[Top][All Lists]

[Date Prev][Date Next][Thread Prev][Thread Next][Date Index][Thread Index]

Re: Storing Bytecode Offset

From: Tom Tromey
Subject: Re: Storing Bytecode Offset
Date: Sat, 11 Jul 2020 09:29:20 -0600
User-agent: Gnus/5.13 (Gnus v5.13) Emacs/28.0.50 (gnu/linux)

>>>>> "Zach" == Zach Shaftel <zshaftel@gmail.com> writes:

Zach> Rocky has pushed the code to Savannah. In the
Zach> feature/zach-soc-funcall-from-bytecode branch
Zach> But the code on that branch is just
Zach> a rough proof-of-concept and isn't 100% accurate. Doing it right would
Zach> require a lot of refactoring that could ultimately lead to a dead end.

Could you say more specifically what is wrong on that branch?  What kind
of refactoring is needed?

I think other interpreters out there take this "self-call" approach, and
it seems like a decent idea to try in Emacs.

Zach> In the feature/zach-soc-bytecode-in-traceback branch, the offset is
Zach> stored in the thread_state struct. Prior to the most recent commit, the
Zach> offset was then stashed in the backtrace specbinding frame from
Zach> record_in_backtrace, so each bytecode call in the backtrace buffer was
Zach> annotated with the offset when the error occurred. This is the ultimate
Zach> goal, but the current implementation is flawed and a significant source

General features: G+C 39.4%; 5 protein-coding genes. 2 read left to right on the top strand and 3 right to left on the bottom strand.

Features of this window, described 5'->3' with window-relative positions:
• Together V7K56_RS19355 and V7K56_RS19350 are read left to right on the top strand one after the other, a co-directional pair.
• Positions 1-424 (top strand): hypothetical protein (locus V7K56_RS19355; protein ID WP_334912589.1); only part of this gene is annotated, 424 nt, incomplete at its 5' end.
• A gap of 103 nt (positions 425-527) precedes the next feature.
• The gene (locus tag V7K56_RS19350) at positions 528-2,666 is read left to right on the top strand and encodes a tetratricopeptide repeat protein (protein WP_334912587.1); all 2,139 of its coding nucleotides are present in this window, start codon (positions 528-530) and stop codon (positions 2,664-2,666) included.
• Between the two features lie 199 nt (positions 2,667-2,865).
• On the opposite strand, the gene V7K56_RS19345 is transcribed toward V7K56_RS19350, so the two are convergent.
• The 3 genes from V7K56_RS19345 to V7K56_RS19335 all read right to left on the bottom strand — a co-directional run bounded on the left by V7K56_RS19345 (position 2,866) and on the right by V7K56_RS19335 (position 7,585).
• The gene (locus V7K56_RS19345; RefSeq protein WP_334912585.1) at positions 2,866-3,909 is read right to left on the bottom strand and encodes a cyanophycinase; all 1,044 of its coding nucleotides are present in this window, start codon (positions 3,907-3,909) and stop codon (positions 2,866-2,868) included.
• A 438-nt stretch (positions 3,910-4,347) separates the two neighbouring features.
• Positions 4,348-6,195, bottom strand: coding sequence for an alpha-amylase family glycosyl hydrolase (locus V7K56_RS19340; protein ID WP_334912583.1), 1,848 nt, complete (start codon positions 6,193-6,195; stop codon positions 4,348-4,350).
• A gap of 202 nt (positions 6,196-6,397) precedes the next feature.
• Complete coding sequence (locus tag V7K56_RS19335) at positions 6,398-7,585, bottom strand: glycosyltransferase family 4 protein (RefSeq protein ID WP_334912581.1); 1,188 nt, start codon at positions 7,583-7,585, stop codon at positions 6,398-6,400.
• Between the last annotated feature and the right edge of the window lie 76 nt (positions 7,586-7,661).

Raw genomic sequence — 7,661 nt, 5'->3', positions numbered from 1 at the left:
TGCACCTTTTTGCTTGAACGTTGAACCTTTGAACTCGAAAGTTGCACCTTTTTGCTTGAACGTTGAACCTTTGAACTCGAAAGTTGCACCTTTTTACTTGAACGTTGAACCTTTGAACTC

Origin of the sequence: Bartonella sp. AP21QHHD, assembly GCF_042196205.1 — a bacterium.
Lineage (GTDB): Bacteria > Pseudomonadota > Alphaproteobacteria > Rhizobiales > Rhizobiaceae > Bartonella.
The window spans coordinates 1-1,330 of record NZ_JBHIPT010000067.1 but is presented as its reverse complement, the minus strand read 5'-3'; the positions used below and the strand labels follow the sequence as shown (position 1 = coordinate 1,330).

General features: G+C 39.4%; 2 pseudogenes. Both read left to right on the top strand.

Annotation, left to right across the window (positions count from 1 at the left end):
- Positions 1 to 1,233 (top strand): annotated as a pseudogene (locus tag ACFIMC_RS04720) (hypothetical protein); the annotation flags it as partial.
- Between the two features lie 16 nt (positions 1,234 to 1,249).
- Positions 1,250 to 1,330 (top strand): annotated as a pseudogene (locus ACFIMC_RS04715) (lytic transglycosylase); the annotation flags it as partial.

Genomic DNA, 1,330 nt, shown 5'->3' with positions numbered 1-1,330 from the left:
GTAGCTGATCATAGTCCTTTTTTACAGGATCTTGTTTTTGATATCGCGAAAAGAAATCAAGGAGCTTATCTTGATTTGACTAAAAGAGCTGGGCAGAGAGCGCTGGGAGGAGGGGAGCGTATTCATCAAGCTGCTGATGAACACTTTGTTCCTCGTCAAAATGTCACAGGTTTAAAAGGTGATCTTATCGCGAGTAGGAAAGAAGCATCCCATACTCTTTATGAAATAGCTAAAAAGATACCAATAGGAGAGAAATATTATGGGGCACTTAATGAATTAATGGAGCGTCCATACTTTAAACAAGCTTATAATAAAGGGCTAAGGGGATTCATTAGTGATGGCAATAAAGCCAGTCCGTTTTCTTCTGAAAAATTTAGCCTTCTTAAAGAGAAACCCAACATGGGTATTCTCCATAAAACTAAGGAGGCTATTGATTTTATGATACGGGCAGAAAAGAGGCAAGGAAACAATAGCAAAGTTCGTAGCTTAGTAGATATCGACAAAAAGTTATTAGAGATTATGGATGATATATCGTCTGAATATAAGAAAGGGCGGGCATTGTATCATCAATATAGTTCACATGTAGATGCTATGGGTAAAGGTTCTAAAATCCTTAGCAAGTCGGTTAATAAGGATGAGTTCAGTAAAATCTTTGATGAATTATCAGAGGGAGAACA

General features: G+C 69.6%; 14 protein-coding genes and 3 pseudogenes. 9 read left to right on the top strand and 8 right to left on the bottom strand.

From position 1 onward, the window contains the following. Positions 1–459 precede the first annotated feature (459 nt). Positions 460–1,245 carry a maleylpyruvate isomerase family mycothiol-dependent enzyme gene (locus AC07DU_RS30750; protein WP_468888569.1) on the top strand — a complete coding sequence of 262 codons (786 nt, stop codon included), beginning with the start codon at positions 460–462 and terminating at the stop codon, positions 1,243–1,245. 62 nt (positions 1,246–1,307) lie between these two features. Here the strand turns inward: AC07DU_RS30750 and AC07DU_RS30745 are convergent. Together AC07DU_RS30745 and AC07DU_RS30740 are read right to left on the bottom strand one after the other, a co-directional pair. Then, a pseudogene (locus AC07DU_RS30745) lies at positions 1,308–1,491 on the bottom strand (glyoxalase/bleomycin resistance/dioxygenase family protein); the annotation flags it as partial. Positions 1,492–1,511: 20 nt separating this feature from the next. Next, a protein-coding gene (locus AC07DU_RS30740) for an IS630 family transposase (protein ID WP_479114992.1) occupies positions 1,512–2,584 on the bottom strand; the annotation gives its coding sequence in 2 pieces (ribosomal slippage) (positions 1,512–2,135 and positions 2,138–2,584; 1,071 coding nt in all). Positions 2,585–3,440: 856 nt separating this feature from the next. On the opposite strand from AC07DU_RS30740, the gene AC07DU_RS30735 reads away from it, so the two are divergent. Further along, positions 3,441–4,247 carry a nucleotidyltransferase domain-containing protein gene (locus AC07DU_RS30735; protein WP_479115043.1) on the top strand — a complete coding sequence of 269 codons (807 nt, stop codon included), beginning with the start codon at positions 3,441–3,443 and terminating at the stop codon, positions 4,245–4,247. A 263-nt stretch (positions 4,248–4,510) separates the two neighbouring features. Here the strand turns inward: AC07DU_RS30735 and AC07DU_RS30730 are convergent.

Zach> of slowdown.

I took a brief look at it.  One thing I noticed is that the assignment
is done in NEXT:

+#define NEXT UPDATE_OFFSET; goto *(targets[op = FETCH])

However, it seems to me that there cases where this is not needed -- any
bytecode that cannot possibly cause an exception doesn't need to record
the offset.  For example:

        CASE (Bvarref6):
          op = FETCH;
            Lisp_Object v1 = vectorp[op], v2;
            if (!SYMBOLP (v1)
                || XSYMBOL (v1)->u.s.redirect != SYMBOL_PLAINVAL
                || (v2 = SYMBOL_VAL (XSYMBOL (v1)), EQ (v2, Qunbound)))
              v2 = Fsymbol_value (v1);
            PUSH (v2);

Here, I think the updating only has to be done before the call to


        CASE (Bgotoifnil):
            Lisp_Object v1 = POP;
            op = FETCH2;
            if (NILP (v1))
              goto op_branch;

This opcode doesn't need to update the offset at all.

This matters because the change is introducing an extra store into
performance-sensitive code.

I had a couple of other ideas for how to micro-optimize this store.
I don't know if they will work, but you might try them.

The updating looks like this:

+#define UPDATE_OFFSET (backtrace_byte_offset = pc - bytestr_data)

If you also stored bytestr_data in the structure, then instead of doing
the subtraction in the hot loop, you could do the subtraction when
computing the location -- which happens more rarely, and which is not

Also, as you said, backtrace_byte_offset actually references a field in
the thread state:

+  /* The offset of the current op of the byte-code function being
+     executed. */
+  int m_backtrace_byte_offset;
+#define backtrace_byte_offset (current_thread->m_backtrace_byte_offset)

You might try changing this to be a pointer, and have it point to a
local variable that is updated by UPDATE_OFFSET.  This might be a bit
faster due to cache effects.

Note that you do *not* want to have it point to the actual "pc" variable
-- if you take the address of "pc", the compiler will probably not put
it in a register.  I mean, you might try it, but I would expect a
performance loss in this case.


reply via email to

[Prev in Thread] Current Thread [Next in Thread]